Pandemic

Pandemic

 

Robyn Bolton shares introspective insights and answers on working from home during the pandemic.

In middle school and high school my dad and I would have massive arguments about my math homework. And by “massive,” I mean arguments that make episodes of The Real Housewives look like polite differences of opinion over tea and crumpets.

The issue was not my struggles to understand the work (though I’m sure that played into things) but rather my insistence on knowing WHY I needed to learn the content in the first place.

My dad, a metallurgist before becoming a computer engineer, seemed to think the answers to “Why?” were (1) you will need to know this in the future and (2) because this is the assignment.

To which I would respond, (1) no I won’t because I’m going to be a lawyer or a writer and even if I’m not those two things I can say with 100% certainty I won’t be an engineer and (2) that is not an acceptable reason.

As you can imagine, things would escalate from there.

In the decades since, with the exception of some single-variable algebra and basic geometry, I have yet to use most of the math that I was forced to learn and I still insist that “because that’s the assignment/the rules/how things are done” is not an acceptable answer.

Usually I apply that same stubborn curiosity to help my clients find and capitalize on opportunities to do things differently and better, create value, and innovate.

But, in the last week as I, like most Americans, find myself largely confined to my home, my curiosity is extending to my own environment and habits and I’m not always prepared for the insights that emerge.

 

Key points include:

  • Why am I trying to maintain all my pre-pandemic habits?
  • Why am I watching non-stop news?
  • Why are there 6 dozen eggs in the refrigerator?

 

Read the full article, 5 Whys of Working from Home, on Milezero.io.

 

 

Eric Hiller unrolls a few facts behind the need to hoard toilet paper (TP) as he shares his knowledge on the supply chain in this article recently published on MarketWatch.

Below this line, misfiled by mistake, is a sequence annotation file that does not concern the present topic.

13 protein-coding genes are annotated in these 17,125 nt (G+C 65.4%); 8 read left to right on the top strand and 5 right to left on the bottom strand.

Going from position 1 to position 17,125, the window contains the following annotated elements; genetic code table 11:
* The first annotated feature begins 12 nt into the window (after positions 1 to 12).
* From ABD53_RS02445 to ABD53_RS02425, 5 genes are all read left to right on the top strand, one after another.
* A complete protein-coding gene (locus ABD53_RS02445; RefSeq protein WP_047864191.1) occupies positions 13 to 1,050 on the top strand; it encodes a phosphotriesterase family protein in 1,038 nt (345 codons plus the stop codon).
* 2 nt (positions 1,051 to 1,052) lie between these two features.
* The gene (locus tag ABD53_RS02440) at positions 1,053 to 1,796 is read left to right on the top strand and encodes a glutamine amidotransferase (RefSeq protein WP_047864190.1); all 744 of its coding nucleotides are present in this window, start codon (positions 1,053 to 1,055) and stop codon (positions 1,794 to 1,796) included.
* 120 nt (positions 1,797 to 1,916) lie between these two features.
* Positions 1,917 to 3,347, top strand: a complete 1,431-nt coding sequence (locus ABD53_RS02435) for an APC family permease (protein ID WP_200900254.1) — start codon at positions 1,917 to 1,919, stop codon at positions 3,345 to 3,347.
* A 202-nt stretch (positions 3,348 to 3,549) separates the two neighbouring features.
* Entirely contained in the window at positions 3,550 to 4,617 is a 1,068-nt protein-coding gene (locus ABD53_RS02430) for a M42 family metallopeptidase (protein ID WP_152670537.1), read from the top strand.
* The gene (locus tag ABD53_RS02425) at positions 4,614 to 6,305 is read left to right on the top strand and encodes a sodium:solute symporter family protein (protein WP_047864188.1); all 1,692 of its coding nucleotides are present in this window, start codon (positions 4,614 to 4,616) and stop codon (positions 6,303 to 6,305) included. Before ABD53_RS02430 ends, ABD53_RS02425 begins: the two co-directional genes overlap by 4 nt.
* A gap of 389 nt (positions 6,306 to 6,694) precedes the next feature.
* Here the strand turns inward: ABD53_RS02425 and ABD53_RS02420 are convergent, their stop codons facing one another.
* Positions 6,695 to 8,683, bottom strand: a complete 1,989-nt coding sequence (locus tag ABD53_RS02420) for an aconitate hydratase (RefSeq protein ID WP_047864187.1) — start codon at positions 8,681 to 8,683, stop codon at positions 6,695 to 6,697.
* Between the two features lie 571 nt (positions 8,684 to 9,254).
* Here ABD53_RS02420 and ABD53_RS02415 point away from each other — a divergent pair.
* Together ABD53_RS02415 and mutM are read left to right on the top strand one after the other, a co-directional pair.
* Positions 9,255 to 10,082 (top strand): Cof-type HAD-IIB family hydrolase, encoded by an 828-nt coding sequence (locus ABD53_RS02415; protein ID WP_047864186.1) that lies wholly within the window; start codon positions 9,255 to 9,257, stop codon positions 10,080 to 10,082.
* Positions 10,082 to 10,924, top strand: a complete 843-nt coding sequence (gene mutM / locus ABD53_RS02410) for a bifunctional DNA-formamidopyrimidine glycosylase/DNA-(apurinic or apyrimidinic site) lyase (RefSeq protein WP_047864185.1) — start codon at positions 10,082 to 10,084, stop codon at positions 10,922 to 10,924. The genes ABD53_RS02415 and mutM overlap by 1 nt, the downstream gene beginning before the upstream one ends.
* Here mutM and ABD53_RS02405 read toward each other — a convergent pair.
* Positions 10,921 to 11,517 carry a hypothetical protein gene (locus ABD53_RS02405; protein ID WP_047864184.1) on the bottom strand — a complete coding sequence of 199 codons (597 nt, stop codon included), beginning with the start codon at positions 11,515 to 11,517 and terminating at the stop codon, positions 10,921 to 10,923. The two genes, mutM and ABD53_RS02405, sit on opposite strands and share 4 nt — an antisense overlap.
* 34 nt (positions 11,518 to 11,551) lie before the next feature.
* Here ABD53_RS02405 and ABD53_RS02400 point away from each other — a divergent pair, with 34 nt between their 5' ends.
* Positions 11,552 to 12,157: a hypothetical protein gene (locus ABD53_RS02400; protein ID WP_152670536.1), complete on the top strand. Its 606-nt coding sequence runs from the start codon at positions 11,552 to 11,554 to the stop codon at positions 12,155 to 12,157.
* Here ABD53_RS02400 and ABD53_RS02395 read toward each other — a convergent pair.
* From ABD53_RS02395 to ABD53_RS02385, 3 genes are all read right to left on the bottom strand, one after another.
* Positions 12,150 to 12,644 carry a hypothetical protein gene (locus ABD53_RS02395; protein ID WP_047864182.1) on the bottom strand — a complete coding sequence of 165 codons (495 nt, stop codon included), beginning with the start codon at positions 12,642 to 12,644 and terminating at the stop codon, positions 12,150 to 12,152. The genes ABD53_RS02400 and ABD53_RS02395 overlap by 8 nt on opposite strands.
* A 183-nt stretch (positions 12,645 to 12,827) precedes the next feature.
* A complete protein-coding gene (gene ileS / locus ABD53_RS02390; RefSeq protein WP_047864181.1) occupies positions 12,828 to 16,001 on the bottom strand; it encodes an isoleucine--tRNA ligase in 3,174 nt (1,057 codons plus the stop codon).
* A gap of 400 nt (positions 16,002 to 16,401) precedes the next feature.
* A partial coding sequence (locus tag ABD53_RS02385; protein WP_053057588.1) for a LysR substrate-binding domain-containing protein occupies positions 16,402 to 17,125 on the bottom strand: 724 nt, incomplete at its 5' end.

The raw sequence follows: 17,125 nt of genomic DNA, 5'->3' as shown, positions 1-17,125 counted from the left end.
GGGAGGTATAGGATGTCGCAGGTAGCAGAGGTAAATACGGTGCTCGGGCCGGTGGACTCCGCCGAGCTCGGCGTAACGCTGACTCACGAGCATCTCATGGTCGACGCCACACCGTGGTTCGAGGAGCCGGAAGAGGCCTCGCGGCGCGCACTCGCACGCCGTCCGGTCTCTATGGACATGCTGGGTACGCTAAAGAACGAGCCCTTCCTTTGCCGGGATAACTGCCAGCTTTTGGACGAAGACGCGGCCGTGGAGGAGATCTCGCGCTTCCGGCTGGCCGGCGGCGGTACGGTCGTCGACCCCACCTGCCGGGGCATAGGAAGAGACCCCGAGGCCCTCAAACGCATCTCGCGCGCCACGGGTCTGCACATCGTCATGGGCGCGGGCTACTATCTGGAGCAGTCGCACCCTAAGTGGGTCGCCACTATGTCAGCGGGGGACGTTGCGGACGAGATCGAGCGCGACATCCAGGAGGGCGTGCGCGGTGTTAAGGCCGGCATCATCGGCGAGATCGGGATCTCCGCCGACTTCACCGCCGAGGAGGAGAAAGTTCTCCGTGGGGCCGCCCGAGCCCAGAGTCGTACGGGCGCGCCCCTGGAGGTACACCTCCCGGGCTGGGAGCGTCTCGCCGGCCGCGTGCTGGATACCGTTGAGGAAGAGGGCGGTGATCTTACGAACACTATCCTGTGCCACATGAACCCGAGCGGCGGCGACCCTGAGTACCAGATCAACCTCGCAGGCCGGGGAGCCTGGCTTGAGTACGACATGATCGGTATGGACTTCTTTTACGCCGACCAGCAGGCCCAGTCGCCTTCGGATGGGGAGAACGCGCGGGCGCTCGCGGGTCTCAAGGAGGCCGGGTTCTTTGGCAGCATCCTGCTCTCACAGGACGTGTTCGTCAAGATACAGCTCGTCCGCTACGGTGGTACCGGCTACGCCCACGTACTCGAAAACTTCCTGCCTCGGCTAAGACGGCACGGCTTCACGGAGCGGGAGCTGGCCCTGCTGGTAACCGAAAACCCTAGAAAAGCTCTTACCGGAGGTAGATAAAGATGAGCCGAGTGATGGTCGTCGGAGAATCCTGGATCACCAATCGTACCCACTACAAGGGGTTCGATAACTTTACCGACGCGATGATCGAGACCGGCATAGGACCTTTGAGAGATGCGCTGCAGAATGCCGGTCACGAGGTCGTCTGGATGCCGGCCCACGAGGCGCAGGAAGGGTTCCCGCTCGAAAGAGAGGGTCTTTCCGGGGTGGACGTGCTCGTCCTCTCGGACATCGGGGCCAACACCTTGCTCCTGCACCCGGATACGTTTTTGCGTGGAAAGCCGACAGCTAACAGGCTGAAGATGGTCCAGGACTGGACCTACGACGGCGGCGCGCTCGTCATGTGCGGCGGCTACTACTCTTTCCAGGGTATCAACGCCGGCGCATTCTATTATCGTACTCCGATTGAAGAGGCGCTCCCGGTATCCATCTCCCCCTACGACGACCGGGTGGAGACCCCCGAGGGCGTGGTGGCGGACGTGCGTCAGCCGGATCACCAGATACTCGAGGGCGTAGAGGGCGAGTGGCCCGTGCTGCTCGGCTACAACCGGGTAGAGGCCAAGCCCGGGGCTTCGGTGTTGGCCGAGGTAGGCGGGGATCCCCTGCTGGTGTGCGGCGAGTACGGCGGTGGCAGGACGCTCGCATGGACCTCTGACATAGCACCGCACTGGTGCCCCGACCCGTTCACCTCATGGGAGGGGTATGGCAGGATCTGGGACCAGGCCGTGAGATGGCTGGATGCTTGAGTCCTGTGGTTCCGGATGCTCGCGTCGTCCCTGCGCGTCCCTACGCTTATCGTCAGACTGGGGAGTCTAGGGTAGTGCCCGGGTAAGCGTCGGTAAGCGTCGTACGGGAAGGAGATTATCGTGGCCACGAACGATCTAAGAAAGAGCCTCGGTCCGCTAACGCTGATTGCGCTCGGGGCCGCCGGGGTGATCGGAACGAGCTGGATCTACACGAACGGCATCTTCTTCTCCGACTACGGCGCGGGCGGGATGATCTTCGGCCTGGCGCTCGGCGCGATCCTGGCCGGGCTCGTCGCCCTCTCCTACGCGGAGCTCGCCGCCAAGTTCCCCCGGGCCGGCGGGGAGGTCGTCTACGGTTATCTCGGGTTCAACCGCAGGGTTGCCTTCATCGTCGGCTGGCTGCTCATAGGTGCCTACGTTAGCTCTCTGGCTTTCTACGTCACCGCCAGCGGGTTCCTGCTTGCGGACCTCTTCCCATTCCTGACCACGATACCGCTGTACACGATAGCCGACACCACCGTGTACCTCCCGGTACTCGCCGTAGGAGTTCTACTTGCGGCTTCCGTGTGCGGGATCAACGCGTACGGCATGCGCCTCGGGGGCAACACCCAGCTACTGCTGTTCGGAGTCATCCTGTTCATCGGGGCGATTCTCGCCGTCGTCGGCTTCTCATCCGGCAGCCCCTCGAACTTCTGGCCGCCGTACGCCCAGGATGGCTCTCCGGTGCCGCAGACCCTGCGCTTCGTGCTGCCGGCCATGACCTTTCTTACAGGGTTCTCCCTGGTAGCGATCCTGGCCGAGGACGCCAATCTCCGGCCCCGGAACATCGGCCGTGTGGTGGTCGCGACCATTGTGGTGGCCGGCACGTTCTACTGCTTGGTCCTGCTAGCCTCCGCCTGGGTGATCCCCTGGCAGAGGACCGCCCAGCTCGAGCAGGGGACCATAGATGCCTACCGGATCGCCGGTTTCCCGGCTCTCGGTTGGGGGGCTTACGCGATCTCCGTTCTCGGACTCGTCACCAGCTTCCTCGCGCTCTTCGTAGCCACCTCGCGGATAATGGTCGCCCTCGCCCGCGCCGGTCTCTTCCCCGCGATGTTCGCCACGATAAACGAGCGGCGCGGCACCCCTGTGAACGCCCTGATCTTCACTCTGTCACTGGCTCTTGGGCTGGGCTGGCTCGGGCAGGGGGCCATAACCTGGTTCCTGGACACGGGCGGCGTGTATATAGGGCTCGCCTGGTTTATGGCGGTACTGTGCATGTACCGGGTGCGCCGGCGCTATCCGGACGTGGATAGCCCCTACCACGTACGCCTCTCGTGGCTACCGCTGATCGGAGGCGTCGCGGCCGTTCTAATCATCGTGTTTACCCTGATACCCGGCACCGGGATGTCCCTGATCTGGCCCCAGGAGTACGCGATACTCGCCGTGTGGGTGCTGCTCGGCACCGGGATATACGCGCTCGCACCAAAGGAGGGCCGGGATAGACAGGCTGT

One of the bizarre phenomena that we have been experiencing in the United States during the visit of our unfriendly visitor from Wuhan, the SARS-COV-2 virus which causes COVID-19 disease, is the strange behavior of people to irrationally hoard toilet paper (TP). I admit, this is one thing that I did not expect, nor did I expect it to go on for so long. I told my wife two to three weeks ago that this would not be a problem, because of the reasons that will be discussed in this article. But I admit, so far this problem has not resolved itself.

I feel pretty competent to talk on this subject, not only because I know the product so intimately, but also because I spent a summer at the East River plant of Procter & Gamble in Green Bay, Wisconsin making TP. I was interning as an undergraduate as a process engineer implementing statistical process control and machine center lining (exciting stuff… yes, I know). It just so happened that I was working on the “converting” floor for Charmin, Charmin Ultra, and Banner toilet paper. This, where you take finished rolls, that is the size the Jolly Green Giant must use (maybe 12 feet tall and 8 feet in diameter, weighing a couple of thousand pounds), and progressively unroll and cut them up until they end up in cases shipping to your friendly grocery store or another outlet.

So, when it comes to TP, I know my… stuff.

 

Facts included in this article:

  • The US supply chain
  • Why people are hoarding TP
  • The cure for TP shortage

 

Read the full article, Three Sheets to the Wind, on the MarketWatch website.